As businesses evolve in a never-ending effort to remain viable, how much impact should neighbors and the community be expected to handle? And what level and what kind of benefits should the community expect in return?
There are no easy answers to those questions, which are playing out all around the Napa Valley, most recently with the Culinary Institute of America’s request to increase enrollment at its Greystone campus and expand its dorms on Pratt Avenue.
The project is part of a broader shift at the CIA, which is expanding its programs to Copia in Napa. The new site will offer consumer-friendly programs such as culinary boot camps, but some of those programs will also continue to be offered at Greystone, which will also still host industry conferences such as Worlds of Flavor, Premiere Napa Valley, bASH and Flavor Napa Valley.
The big change is the expansion of the not-for-profit college’s actual college operations. The CIA wants to increase its permitted enrollment from 200 to 300 and become more of a “food university,” according to Managing Director Tom Bensel, who visited our board along with Anne Girvin, the college’s manager for marketing and communications.
Those additional students have to live somewhere, so the CIA is proposing to demolish the old Marlinda convalescent home and build new dorms on its Pratt Avenue property, for a net increase of 123 beds and a total of 224.
That’s drawn the ire of neighbors, who are protesting the building’s size and the impact on traffic, water, wastewater, noise, parking, etc.
Our board is usually pretty good at hearing evidence and formulating an opinion. But on a project this complex and impactful, we’re nowhere near consensus, even after an hour-long interview and a lively half-hour board discussion.
Here are the pros and cons, as we see them.
PRO: The project is crucial to the long-term viability of a world-class educational institution that enhances St. Helena’s reputation for culinary excellence, produces skilled workers for the local economy, and spends upwards of $3 million a year to maintain the historical treasure that is the Greystone building. Bensel says he has no fall-back proposal in case this one is rejected.
The CIA attracts visitors from all over the world to St. Helena. Bensel says the CIA contributes more than $2 million a year to the St. Helena economy, and he says that won’t change even with the expansion to Copia. We don’t know enough to ascertain whether that’s true, but we take him at his word – and we’ll hold him to it if the project goes through.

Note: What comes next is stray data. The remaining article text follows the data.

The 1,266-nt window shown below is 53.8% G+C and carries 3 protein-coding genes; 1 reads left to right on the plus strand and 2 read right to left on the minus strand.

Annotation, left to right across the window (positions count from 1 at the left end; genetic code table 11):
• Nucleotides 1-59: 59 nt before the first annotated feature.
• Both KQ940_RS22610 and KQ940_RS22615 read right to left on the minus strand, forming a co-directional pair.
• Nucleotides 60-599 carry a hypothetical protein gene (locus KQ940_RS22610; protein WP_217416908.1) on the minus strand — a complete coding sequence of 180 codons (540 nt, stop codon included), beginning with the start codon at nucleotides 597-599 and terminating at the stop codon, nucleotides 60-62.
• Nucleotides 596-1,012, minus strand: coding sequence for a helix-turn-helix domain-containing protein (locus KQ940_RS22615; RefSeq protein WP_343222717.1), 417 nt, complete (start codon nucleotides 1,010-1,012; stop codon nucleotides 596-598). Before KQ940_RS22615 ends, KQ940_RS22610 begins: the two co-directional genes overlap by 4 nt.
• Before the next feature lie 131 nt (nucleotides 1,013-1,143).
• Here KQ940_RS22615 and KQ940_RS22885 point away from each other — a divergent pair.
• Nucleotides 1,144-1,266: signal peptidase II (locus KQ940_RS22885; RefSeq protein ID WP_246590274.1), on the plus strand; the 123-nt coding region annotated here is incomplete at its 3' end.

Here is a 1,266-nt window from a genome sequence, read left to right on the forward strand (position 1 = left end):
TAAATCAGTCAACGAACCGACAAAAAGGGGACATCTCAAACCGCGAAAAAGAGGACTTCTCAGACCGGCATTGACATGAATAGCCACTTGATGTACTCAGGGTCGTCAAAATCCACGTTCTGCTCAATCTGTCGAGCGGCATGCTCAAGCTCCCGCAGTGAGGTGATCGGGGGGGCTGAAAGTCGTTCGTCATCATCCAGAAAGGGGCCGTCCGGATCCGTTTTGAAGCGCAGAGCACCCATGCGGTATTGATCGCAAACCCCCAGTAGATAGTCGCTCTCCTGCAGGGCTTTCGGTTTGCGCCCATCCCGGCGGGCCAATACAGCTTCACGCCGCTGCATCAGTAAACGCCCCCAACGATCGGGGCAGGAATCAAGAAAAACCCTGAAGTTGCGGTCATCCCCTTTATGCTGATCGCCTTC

Finally, it makes practical sense to house college students in dorms rather than some of the most expensive rental housing in California. The CIA rents seven apartments in Napa and nine homes in St. Helena, and Bensel is understandably looking forward to getting out of the housing business.
CON: The dorms’ impact on neighbors is heavy and undeniable. While a shuttle will transport students between the dorms and the campus, there will be more cars trying to make dangerous left turns from Pratt onto Main. The intersection already has a “level of service” grade of F, and the new dorms will only make things worse.
The request for two variances (for parking and front setback) is highly unusual for a project in St. Helena, and deserves close scrutiny, as does the CIA’s claim that the dorms cannot be reasonably constructed on the campus site. The CIA is proposing 103 fewer parking spaces than required by city code. The CIA says not all students bring their own cars, but you can’t blame neighbors for being skeptical.
The dorms are quite massive, especially for a residential/agricultural neighborhood outside the city’s urban limit line: three stories tall and 40 feet high for the buildings farthest away from Pratt.
Finally, neighbors describe incidents of vandalism and other disturbances associated with the students at the current dorms. That’s not surprising – these are college students, after all – but it has to be taken into consideration.
We’re not taking a position for or against the project, but we’re applauding the Planning Commission for taking a two-week breather after hearing three hours of reports and testimony on Feb. 21. A project this complicated deserves a deep, thorough discussion. And regardless of how the commission votes, you can count on this being appealed to the City Council.
How much should neighbors have to endure in order for a business to stay viable?
We’re no closer to an answer than we were before. But it’s a question we’ll have to grapple with, over and over.